This story first appeared in the March 2016 edition of the Arsenal Magazine.
Name: Theo Walcott Position: Forward Squad number: 14 Nationality: English Born: Middlesex, March 16, 1989 Joined Arsenal: from Southamptonon January 20, 2006 Previous clubs: Southampton Arsenal debut: v Aston Villa (h) League, August 19, 2006 (drew 1-1) First Arsenal goal: v Chelsea (n) League Cup, February 25, 2007 (lost 2-1)Arsenal honours: FA Cup winner 2014, 2015, Community Shield winner 2015 England caps: 42 (8 goals) Twitter: @theowalcott
Much like Theo, Marc Overmars provided Arsenal with a goalscoring outlet from out wide. Marc made 142 appearances for the Gunners between 1997 and 2000, scoring 42 times and providing many memorable moments.
It was Marc – nicknamed Speedy Marc by Arsène Wenger – who scored the crucial winner at Old Trafford in March 1998, as Arsenal overturned a 12-point gap at the end of February to beat Manchester United to the league title.
Just like Theo, Marc also scored the opening goal in an FA Cup final at Wembley, netting later that season in the 2-0 victory over Newcastle United, which in turn gave Arsenal a first ‘double’ since 1971. It’s not really a surprise then, to learn that Marc has particularly pleasant memories of his time in north London.
“At Arsenal we had a team who I was lucky to be involved in,” he begins. “We had a famous back four but we always said back five because we had Winterburn, Keown, Adams, Dixon, as well as Steve Bould. For me Steve Bould and Keown were fantastic in the centre.
We had a fantastic mix of English players and some foreigners who delivered extra as well. In that period we were playing and feeling like we were unbeatable. That’s what we had every week. When we went to any team away, we got off the coach and said, ‘Okay, we have to destroy them and go safely back to London’. We also had that at Highbury, the feeling that we couldn’t lose.
“I don’t think we lost for one or one and a half years at home. It was the best period of my life as a footballer and also with my family. We always played at 3pm on a Saturday afternoon and we knew that if we had a good result we could enjoy the evening.”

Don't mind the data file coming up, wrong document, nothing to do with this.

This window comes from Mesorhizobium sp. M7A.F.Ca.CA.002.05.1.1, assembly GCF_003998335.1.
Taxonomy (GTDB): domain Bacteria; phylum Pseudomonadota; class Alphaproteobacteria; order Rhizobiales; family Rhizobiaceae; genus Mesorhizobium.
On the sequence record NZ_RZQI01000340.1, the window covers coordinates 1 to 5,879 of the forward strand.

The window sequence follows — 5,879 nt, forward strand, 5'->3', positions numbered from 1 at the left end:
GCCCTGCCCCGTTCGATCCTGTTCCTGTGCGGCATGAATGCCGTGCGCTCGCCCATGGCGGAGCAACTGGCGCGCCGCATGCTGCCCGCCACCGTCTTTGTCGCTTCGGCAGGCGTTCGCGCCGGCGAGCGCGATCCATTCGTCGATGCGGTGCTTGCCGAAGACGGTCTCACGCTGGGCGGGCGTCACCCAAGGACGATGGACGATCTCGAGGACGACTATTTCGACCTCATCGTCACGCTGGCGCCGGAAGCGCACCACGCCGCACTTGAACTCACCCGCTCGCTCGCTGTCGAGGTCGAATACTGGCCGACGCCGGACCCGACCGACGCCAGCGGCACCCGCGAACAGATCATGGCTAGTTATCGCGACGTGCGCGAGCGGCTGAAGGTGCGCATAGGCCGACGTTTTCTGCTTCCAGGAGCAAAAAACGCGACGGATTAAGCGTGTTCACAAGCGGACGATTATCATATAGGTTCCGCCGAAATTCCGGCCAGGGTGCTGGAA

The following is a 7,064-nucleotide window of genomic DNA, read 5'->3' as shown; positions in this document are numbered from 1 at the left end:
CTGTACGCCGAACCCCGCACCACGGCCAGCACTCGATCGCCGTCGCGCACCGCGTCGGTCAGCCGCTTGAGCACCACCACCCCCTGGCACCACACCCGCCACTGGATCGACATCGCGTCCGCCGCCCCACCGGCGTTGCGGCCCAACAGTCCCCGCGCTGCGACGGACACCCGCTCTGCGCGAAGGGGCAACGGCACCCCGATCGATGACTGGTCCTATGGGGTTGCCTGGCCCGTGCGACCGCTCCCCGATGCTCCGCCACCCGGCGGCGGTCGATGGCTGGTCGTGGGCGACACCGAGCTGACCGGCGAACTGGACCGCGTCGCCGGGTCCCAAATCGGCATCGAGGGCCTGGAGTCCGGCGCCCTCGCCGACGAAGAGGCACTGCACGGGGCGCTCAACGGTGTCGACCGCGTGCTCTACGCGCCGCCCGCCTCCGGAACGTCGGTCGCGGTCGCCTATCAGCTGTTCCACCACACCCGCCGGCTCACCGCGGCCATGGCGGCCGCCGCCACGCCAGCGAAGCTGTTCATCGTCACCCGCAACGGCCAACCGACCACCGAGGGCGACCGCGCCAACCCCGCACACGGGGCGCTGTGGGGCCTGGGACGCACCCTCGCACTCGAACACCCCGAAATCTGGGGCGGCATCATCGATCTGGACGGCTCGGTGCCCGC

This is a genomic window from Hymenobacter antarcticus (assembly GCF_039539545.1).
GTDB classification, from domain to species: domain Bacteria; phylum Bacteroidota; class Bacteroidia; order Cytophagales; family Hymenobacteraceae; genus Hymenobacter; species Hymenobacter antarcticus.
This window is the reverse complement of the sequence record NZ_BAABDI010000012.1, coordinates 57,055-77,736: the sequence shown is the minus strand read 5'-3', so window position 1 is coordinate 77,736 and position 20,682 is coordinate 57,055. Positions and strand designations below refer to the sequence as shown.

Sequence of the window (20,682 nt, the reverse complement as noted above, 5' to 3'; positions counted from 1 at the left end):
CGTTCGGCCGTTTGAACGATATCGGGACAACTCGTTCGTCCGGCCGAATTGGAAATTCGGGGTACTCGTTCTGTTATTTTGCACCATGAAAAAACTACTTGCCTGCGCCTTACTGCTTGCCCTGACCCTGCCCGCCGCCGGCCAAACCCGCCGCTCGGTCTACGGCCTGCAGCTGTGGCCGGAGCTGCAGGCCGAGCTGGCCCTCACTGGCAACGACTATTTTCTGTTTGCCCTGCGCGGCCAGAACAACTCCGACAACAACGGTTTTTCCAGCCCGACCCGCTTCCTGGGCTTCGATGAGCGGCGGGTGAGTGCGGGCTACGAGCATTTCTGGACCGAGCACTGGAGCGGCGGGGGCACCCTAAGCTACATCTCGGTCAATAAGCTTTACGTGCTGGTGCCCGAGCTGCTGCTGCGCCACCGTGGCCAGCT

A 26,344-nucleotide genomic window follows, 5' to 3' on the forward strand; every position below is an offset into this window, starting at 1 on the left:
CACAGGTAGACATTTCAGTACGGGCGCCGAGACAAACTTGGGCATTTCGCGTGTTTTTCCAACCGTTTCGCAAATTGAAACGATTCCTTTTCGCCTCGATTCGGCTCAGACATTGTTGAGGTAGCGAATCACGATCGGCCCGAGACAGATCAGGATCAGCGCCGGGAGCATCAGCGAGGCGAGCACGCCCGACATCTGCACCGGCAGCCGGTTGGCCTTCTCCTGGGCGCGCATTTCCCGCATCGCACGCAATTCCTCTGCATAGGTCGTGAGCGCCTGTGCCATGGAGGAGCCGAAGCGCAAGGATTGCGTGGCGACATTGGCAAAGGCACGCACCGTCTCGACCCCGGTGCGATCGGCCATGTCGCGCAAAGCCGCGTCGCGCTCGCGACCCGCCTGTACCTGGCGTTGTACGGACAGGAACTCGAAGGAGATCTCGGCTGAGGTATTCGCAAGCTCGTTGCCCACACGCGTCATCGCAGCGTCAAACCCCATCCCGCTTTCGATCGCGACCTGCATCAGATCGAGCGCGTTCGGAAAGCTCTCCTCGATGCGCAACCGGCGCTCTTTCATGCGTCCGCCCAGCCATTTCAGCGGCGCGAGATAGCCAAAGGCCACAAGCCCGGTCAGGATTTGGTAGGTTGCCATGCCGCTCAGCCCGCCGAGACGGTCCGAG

Marc was a joy to watch, his lightning pace, vast array of skill and intelligent movement off the ball causing plenty of problems for right backs all over the country. Also known as the Flying Dutchman, Marc points towards Arsenal’s “excellent balance” as a key reason for helping him to thrive.
“If I look back at the team, we had Ray Parlour who did extremely well,” Marc remembers. “He delivered so much power and work- rate so that I could be more risky up front because Ray was doing a lot of defensive work, and that’s the same for Petit and Vieira.
“They let me play a bit higher up which is why I could score more goals. The balance of the team was excellent.”
"To see the club growing was also great. From 38,000 at Highbury – I always looked when we were warming up to see how many people were there – to see the development from a big club to a massive club was great"
Marc believes that Theo’s nationality, as well as his ability, is also a benefit to Arsenal. “Well in an English team, it doesn’t matter if it’s Arsenal, Chelsea or United, you have to get a base of the English players,” he explains.
“That’s my opinion, because then it’s good to have that connection with your supporters and the area around you.” Walcott has scored plenty of goals during his 10 years at the club, in fact he is the top scorer in the squad with 82 goals, including some hugely important strikes.
Marc too netted some crucial goals, and remembers his famous effort against Manchester United as an example of why anticipation is a key attribute for any goalscoring winger.
“I remember the goal against United because it came from Petit’s pass. I knew that Anelka could jump very well and it’s important for a winger to always create his own chances. You have to think, ‘Where can I be dangerous? Where can I be involved in a goal?’, so you always have to run.